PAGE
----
Sheriff Gualtieri says one way of forcing compliance would be for the Legislature to give the Department of Education more oversight authority, to ensure schools are held accountable.

The commission must submit its final report by January first.

To learn more about Stand With Parkland, you can visit their website by following this link.

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Feds Indict Two, More Expected

December 12th, 2018 by Mike Vasilinda

A Tallahassee city commissioner and close political ally have been indicted on 44 counts of bank fraud, racketeering conspiracy, extortion and honest services fraud, and making false statements on a tax return.

The investigation figured heavily in the race for Governor.

From the day Andrew Gillum became the Democratic nominee for Governor, his campaign was plagued with questions about an ongoing investigation into Tallahassee’s City Hall.

“This investigation seems to be centered around an individual,” said Gillum.

News broke of the indictment of Tallahassee City Commissioner Scott Maddox and associate Paige Carter Smith Wednesday morning.

The indictment came as no surprise to Tallahassee landlord Erwin Jackson, who has frequently criticized the city government.

“That’s the first time I’ve ever seen Scott Maddox throw a thousand dollar bribe on the floor,” Jackson said in a city commission meeting last September after placing bundles of cash on commissioners’ desks.

Jackson has been credited by many with starting the fire that lead to the indictments.

“There’s going to be several more indictments coming,” said Jackson. “People that we haven’t even heard of, I believe will be indicted. There will be other politicians, businessmen.”

The indictment says the company owned by Maddox and then Carter Smith, “Was part of a racketeering enterprise that extorted money and accepted bribes from clients under the color of Maddox’s office.”

Jackson, who owns hundreds of student apartments, spent tens of thousands of dollars in his fight against city hall.

“Jackson Properties pays a lot of local property taxes and I pay that, and I expect the recipients of that to do what’s good for the citizens of our community,” said Jackson. “Not to spend that money for their own personal financial gain.”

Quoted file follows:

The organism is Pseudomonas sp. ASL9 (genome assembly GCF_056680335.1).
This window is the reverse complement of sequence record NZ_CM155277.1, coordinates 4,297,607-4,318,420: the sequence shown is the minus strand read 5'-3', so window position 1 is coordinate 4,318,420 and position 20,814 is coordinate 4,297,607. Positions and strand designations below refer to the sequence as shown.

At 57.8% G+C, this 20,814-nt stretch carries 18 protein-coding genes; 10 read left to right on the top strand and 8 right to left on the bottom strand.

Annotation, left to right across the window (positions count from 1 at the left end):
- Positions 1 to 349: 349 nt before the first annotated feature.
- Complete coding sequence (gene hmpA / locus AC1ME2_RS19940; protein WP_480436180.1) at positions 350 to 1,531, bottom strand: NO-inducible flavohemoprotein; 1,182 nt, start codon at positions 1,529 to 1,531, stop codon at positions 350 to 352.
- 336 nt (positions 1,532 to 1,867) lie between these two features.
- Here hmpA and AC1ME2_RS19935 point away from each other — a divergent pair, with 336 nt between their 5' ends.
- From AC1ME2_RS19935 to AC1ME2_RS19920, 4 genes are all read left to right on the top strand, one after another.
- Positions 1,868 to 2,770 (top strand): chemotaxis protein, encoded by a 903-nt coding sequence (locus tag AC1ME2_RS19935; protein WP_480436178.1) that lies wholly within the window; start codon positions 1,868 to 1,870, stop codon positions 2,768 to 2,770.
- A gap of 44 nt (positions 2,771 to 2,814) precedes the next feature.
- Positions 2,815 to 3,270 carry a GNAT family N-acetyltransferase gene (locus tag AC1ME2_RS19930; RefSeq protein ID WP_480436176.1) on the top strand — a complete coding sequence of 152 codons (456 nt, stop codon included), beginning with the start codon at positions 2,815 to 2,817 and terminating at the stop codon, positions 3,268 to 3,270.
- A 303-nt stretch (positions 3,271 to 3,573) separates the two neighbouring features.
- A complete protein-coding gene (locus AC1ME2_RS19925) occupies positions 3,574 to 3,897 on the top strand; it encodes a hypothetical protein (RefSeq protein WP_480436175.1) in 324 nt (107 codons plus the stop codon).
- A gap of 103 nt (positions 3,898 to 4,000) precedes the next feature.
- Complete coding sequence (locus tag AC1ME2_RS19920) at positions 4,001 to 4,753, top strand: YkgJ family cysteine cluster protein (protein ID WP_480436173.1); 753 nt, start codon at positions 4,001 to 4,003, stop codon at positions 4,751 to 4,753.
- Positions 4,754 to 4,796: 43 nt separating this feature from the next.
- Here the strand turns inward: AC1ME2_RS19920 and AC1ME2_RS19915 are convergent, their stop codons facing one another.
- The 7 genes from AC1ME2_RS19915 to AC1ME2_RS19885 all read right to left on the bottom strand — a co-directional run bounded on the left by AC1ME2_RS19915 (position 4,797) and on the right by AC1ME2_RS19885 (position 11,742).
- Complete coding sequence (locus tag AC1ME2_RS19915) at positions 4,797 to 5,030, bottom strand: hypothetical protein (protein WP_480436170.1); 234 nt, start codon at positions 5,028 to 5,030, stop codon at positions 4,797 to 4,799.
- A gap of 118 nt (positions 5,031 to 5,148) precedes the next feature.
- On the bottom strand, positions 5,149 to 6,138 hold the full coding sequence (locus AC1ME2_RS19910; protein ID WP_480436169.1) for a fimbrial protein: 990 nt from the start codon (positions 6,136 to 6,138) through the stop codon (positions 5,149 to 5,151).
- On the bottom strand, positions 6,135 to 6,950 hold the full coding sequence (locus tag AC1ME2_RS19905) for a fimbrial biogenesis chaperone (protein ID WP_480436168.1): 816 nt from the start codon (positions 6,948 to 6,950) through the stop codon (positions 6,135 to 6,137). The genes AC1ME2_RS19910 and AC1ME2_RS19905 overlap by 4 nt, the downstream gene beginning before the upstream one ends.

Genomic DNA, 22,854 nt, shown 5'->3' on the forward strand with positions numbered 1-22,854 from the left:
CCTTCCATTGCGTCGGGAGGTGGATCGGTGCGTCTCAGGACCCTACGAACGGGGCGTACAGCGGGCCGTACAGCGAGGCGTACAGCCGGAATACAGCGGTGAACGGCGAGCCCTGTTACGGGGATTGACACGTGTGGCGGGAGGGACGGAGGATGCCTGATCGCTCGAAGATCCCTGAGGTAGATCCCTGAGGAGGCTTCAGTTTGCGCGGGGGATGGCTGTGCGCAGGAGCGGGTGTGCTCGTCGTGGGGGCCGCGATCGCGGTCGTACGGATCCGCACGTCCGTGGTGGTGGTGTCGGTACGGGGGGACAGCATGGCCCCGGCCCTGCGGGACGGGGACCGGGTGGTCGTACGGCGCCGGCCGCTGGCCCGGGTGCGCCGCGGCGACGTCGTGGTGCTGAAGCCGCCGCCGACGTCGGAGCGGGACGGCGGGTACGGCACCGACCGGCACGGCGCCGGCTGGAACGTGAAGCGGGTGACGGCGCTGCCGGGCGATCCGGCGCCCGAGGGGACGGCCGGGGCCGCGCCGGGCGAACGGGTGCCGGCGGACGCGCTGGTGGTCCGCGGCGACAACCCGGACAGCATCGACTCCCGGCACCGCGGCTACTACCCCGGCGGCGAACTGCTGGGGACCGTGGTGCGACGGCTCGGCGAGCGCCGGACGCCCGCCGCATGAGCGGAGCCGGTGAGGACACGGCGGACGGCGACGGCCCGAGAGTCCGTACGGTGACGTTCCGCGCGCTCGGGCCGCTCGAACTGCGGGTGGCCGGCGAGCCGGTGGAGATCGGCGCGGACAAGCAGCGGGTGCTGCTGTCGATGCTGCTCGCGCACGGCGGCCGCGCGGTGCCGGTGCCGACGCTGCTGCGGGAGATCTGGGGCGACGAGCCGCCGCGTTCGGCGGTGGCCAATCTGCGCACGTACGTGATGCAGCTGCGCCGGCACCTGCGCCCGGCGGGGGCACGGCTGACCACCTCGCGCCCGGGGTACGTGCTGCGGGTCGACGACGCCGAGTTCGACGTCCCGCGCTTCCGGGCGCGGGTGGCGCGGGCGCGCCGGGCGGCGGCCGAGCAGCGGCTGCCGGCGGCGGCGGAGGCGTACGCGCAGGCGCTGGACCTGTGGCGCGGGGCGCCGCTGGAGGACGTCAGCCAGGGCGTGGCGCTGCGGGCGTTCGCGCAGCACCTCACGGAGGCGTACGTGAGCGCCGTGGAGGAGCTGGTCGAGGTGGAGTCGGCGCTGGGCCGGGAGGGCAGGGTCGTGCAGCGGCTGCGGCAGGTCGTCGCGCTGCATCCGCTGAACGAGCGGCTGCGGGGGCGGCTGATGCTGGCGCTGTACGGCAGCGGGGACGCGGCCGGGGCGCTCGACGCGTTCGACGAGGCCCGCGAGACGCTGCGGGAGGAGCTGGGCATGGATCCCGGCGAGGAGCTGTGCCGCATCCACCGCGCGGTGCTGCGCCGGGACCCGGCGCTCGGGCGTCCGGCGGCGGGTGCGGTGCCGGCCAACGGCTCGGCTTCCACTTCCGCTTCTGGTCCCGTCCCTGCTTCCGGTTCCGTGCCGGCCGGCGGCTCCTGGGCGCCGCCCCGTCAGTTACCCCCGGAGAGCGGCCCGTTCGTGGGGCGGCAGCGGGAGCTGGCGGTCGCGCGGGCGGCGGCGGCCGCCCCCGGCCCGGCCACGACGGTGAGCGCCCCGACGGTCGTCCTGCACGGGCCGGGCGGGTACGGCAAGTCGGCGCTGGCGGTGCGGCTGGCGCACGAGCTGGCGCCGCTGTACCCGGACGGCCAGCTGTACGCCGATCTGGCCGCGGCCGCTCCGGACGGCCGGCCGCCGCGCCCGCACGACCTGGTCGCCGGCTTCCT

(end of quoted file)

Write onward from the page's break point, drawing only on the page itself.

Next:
Maddox and Carter-Smith had their first appearance in Federal Court Wednesday afternoon.

At the hearing, the US Attorney told the judge the probe was on-going.

Governor Rick Scott has suspended indicted City Commissioner Scott Maddox.

The suspension starts a 20 day window for the city commission to agree on a replacement until the next election.

If they fail to agree, the Governor would make the appointment.

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Sex Lies and Deceit: Denise Williams Murder Trial Begins

December 11th, 2018 by Mike Vasilinda

Sex lies and deceit for 21 years is how prosecutors summed up their opening argument in a nationally watch trial in Tallahassee.

48-year-old Denise Williams faces life in prison for her former husbands murder and an 18 year-long coverup.

Her defense says nothing but the confession of a convicted felon ties her to the crime.

Denise Williams and her husband’s best friend, Brian Winchester, started sleeping together three years before the then 31-year-old Mike Williams disappeared on a duck hunting trip in December 2000.

His body was presumed eaten by alligators.

Fast forward 16 years.

Winchester and Denise have married and separated.

He kidnapped her at gun point, fearing she will pin the murder on him.

She talked him down, then went to police.

On the day he was sentenced for kidnapping, she asked for the maximum.

“It comes down to it’s my life or his,” said Williams.

Unknown to Denise, Brian had already spilled his guts to investigators.

“And I ended up shooting him,” Winchester told police.

He also claimed Denise helped plan everything.

The motive, was $1.75 million in life insurance that she collected.

After interviewing 100 jurors, the trial began with prosecutors telling them it was time to end 21 years of sex lies and deceit.

Denise’s lawyer, Philip Padovano told the jury they would have plenty of reasonable doubts before the trial was over.

“He felt as though Mrs. Williams threw him under the bus by turning him in for kidnaping and that he should now throw her under the bus,” said Padovano.

The state has taken the death penalty off the table, but Denise Williams could face life in prison on any of the three charges.

Conspiracy, murder, and being an accessory after the fact.

Brian Williams received immunity for his testimony against Denise Williams.

He is serving a 20 year sentence for kidnapping her.

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Florida House Kicks Off Committees With Ethics Refresher

December 11th, 2018 by Jake Stofan

Lawmakers in the Florida House of Representatives got a crash course on ethics Tuesday morning as they gear up for the first round of committees ahead of the 2019 Legislative Session.